Here are some questions from our audience to our speakers and Q&A participants:

1. Some businesses are navigating the crisis relatively better than others. Do you have any inputs to young tech start-ups on how they could manage the crisis as they continue to operate their businesses?

For early stage companies, the immediate concern is around business sustainability. Could you continue the business in its current state? If not, it’s time to focus on cash reservation by making changes in costs, to reflect a stronger runway. The goal is to first steady yourself (like a pilot would make attempts to steady the plane during turbulence) quickly and decisively and then move on to the next steps of changing internal and external processes to cut down on any other inefficiencies.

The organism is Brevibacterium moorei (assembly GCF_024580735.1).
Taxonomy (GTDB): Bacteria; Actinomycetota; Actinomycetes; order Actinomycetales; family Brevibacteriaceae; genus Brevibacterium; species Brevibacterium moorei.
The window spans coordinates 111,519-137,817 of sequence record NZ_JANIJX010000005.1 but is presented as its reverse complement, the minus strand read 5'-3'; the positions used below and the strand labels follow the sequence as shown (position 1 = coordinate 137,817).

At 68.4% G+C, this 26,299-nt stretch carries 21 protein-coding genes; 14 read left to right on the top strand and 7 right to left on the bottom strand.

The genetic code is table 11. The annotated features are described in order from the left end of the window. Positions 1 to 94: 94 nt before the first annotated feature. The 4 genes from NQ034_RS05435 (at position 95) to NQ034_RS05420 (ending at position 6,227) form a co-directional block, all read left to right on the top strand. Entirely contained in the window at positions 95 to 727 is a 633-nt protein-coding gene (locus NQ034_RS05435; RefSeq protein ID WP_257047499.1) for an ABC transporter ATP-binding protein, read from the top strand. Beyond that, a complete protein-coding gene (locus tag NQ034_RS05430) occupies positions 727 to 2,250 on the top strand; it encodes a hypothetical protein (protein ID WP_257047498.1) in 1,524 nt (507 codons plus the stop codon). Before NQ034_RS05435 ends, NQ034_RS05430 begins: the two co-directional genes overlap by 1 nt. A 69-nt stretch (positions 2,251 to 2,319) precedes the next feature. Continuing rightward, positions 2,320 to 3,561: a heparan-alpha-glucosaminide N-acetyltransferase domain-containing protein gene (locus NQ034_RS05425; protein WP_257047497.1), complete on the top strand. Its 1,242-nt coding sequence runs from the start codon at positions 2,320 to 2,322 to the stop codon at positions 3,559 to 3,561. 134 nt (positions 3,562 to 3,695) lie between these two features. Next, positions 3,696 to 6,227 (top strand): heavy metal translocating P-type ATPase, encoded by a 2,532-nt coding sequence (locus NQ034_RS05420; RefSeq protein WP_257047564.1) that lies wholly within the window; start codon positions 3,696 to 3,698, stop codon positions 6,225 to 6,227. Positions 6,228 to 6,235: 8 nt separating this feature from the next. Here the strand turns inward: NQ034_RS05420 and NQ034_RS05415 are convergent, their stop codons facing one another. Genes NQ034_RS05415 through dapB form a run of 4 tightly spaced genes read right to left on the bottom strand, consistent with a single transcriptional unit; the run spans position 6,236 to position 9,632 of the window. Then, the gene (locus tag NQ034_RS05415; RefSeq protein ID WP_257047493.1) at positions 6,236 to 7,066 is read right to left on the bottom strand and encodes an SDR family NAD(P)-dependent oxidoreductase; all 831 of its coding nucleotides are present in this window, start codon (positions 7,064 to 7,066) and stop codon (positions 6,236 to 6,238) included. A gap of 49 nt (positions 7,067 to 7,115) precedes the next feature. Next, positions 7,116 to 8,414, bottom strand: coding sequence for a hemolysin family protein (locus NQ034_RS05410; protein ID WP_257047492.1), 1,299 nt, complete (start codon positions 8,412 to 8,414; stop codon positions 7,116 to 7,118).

When you focus on building an agile mindset as a leader, you’ll get even better at making quick decisions and anticipating changes that are required to mitigate the impact of a crisis.

2. For companies do not have sufficient cash to pay for mandatory exit packages to employees, what is the solution?

In Indonesia, exit packages are expensive, as a result of current regulations. For some companies, paying 5x of current salary will hurt the company’s bottom line drastically. Companies could potentially explore giving unpaid leave, reducing salaries and incentivizing through ESOP, compensate in other creative ways such as health benefits or insurance, or even voluntary leave.

The key strategy is performance negotiation & influencing, to perform creative and empathetic communication to employees and intensively build an urgency to support the company during survival mode.

3. What’s the view on the “new normal”? Are you expecting that companies will continue to work from offices, or have their employees all work from home indefinitely (as implemented by Twitter)?